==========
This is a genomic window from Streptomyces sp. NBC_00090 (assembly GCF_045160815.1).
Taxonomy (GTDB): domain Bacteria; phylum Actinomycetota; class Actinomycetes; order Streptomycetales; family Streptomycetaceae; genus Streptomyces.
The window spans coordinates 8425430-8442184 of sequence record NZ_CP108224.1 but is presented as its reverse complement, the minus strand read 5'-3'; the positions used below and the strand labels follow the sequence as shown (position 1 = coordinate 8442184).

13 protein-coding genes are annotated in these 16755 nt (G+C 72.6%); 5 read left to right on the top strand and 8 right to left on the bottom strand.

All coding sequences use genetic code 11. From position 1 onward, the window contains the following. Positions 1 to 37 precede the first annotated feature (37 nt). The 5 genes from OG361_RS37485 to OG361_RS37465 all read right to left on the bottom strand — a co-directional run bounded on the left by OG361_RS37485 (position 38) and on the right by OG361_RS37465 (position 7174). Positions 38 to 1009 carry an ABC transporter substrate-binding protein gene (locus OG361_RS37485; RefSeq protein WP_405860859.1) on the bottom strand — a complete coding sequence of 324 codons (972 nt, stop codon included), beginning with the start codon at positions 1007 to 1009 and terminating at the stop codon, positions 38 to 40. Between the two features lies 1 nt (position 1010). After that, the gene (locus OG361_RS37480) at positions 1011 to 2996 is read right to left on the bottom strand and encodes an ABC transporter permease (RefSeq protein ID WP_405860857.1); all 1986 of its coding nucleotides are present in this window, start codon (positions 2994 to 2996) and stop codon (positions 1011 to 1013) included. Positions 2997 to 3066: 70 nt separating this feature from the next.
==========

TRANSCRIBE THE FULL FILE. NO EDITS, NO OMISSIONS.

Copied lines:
This is a genomic window from Streptomyces sp. NBC_00090 (assembly GCF_045160815.1).
Taxonomy (GTDB): domain Bacteria; phylum Actinomycetota; class Actinomycetes; order Streptomycetales; family Streptomycetaceae; genus Streptomyces.
The window spans coordinates 8425430-8442184 of sequence record NZ_CP108224.1 but is presented as its reverse complement, the minus strand read 5'-3'; the positions used below and the strand labels follow the sequence as shown (position 1 = coordinate 8442184).

13 protein-coding genes are annotated in these 16755 nt (G+C 72.6%); 5 read left to right on the top strand and 8 right to left on the bottom strand.

All coding sequences use genetic code 11. From position 1 onward, the window contains the following. Positions 1 to 37 precede the first annotated feature (37 nt). The 5 genes from OG361_RS37485 to OG361_RS37465 all read right to left on the bottom strand — a co-directional run bounded on the left by OG361_RS37485 (position 38) and on the right by OG361_RS37465 (position 7174). Positions 38 to 1009 carry an ABC transporter substrate-binding protein gene (locus OG361_RS37485; RefSeq protein WP_405860859.1) on the bottom strand — a complete coding sequence of 324 codons (972 nt, stop codon included), beginning with the start codon at positions 1007 to 1009 and terminating at the stop codon, positions 38 to 40. Between the two features lies 1 nt (position 1010). After that, the gene (locus OG361_RS37480) at positions 1011 to 2996 is read right to left on the bottom strand and encodes an ABC transporter permease (RefSeq protein ID WP_405860857.1); all 1986 of its coding nucleotides are present in this window, start codon (positions 2994 to 2996) and stop codon (positions 1011 to 1013) included. Positions 2997 to 3066: 70 nt separating this feature from the next.